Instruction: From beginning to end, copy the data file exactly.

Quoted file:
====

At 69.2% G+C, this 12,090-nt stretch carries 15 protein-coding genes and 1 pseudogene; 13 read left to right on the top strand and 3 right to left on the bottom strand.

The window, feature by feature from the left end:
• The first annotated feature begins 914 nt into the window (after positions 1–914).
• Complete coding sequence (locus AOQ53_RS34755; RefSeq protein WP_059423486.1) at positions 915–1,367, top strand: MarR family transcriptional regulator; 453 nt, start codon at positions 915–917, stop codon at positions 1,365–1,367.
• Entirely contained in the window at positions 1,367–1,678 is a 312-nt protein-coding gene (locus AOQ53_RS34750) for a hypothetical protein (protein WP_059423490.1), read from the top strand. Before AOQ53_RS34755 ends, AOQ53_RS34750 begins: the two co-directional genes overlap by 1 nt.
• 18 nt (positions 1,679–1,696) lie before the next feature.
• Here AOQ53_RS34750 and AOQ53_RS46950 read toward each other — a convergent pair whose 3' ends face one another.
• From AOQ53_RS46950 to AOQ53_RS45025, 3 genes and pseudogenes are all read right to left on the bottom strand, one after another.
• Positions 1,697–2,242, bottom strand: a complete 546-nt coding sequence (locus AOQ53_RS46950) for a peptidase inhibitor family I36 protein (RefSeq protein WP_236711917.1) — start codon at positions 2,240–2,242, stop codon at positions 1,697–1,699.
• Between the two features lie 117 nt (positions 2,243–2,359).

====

At 69.2% G+C, this 12,090-nt stretch carries 15 protein-coding genes and 1 pseudogene; 13 read left to right on the top strand and 3 right to left on the bottom strand.

The window, feature by feature from the left end:
• The first annotated feature begins 914 nt into the window (after positions 1–914).
• Complete coding sequence (locus AOQ53_RS34755; RefSeq protein WP_059423486.1) at positions 915–1,367, top strand: MarR family transcriptional regulator; 453 nt, start codon at positions 915–917, stop codon at positions 1,365–1,367.
• Entirely contained in the window at positions 1,367–1,678 is a 312-nt protein-coding gene (locus AOQ53_RS34750) for a hypothetical protein (protein WP_059423490.1), read from the top strand. Before AOQ53_RS34755 ends, AOQ53_RS34750 begins: the two co-directional genes overlap by 1 nt.
• 18 nt (positions 1,679–1,696) lie before the next feature.
• Here AOQ53_RS34750 and AOQ53_RS46950 read toward each other — a convergent pair whose 3' ends face one another.
• From AOQ53_RS46950 to AOQ53_RS45025, 3 genes and pseudogenes are all read right to left on the bottom strand, one after another.
• Positions 1,697–2,242, bottom strand: a complete 546-nt coding sequence (locus AOQ53_RS46950) for a peptidase inhibitor family I36 protein (RefSeq protein WP_236711917.1) — start codon at positions 2,240–2,242, stop codon at positions 1,697–1,699.
• Between the two features lie 117 nt (positions 2,243–2,359).